’11 The respondent had a statutory remedy under section 107. Instead of availing of the remedy, the respondent instituted a petition under Article 226. The existence of an alternate remedy is not an absolute bar to the maintainability of a writ petition under Article 226 of the Constitution. But a writ petition can be entertained in exceptional circumstances where there is: (i) a breach of fundamental rights; (ii) a violation of the principles of natural justice; (iii) an excess of jurisdiction; or (iv) a challenge to the vires of the statute or delegated legislation.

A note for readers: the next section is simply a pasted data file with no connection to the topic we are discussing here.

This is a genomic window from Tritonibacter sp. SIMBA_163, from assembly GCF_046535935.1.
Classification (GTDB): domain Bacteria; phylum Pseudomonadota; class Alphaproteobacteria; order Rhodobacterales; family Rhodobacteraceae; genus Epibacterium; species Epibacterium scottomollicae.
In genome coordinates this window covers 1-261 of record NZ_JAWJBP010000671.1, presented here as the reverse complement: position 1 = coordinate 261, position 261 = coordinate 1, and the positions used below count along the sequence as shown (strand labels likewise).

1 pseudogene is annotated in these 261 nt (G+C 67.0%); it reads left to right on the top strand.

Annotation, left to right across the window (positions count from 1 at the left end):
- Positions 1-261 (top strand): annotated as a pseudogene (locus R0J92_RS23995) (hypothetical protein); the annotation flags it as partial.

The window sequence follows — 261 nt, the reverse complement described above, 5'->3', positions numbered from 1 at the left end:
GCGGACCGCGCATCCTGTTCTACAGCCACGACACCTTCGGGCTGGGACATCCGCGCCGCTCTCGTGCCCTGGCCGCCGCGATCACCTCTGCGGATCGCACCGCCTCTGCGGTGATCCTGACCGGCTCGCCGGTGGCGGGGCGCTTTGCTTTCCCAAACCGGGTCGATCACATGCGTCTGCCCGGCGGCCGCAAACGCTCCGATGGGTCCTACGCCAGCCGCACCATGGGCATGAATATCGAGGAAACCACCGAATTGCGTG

12 In the present case, none of the above exceptions was established. There was, in fact, no violation of the principles of natural justice since a notice was served on the person in charge of the conveyance. In this backdrop, it was not appropriate for the High Court to entertain a writ petition. The assessment of facts would have to be carried out by the appellate authority. As a matter of fact, the High Court has while doing this exercise proceeded on the basis of surmises. However, since we are inclined to relegate the respondent to the pursuit of the alternate statutory remedy under Section 107, this Court makes no observation on the merits of the case of the respondent.’